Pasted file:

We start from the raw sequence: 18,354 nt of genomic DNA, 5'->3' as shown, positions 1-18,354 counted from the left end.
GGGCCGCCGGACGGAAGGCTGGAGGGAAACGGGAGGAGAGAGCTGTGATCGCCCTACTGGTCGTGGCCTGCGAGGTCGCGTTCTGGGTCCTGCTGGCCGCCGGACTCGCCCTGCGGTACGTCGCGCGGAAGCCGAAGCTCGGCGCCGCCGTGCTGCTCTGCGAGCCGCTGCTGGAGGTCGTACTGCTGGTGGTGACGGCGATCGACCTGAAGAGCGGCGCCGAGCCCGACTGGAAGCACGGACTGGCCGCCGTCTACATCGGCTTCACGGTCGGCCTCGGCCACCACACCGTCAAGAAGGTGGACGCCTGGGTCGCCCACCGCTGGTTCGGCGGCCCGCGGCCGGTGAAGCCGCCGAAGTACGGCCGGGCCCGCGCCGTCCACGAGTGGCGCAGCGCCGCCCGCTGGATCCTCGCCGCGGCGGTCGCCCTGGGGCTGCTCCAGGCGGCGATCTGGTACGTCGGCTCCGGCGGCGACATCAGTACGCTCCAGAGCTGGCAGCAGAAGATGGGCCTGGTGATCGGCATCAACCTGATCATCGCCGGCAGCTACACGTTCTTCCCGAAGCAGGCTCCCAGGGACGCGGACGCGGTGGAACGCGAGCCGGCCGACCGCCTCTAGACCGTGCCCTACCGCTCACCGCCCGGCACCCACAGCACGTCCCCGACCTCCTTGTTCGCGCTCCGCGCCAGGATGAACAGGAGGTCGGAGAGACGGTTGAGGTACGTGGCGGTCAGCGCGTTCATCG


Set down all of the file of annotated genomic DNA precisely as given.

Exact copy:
We start from the raw sequence: 18,354 nt of genomic DNA, 5'->3' as shown, positions 1-18,354 counted from the left end.
GGGCCGCCGGACGGAAGGCTGGAGGGAAACGGGAGGAGAGAGCTGTGATCGCCCTACTGGTCGTGGCCTGCGAGGTCGCGTTCTGGGTCCTGCTGGCCGCCGGACTCGCCCTGCGGTACGTCGCGCGGAAGCCGAAGCTCGGCGCCGCCGTGCTGCTCTGCGAGCCGCTGCTGGAGGTCGTACTGCTGGTGGTGACGGCGATCGACCTGAAGAGCGGCGCCGAGCCCGACTGGAAGCACGGACTGGCCGCCGTCTACATCGGCTTCACGGTCGGCCTCGGCCACCACACCGTCAAGAAGGTGGACGCCTGGGTCGCCCACCGCTGGTTCGGCGGCCCGCGGCCGGTGAAGCCGCCGAAGTACGGCCGGGCCCGCGCCGTCCACGAGTGGCGCAGCGCCGCCCGCTGGATCCTCGCCGCGGCGGTCGCCCTGGGGCTGCTCCAGGCGGCGATCTGGTACGTCGGCTCCGGCGGCGACATCAGTACGCTCCAGAGCTGGCAGCAGAAGATGGGCCTGGTGATCGGCATCAACCTGATCATCGCCGGCAGCTACACGTTCTTCCCGAAGCAGGCTCCCAGGGACGCGGACGCGGTGGAACGCGAGCCGGCCGACCGCCTCTAGACCGTGCCCTACCGCTCACCGCCCGGCACCCACAGCACGTCCCCGACCTCCTTGTTCGCGCTCCGCGCCAGGATGAACAGGAGGTCGGAGAGACGGTTGAGGTACGTGGCGGTCAGCGCGTTCATCG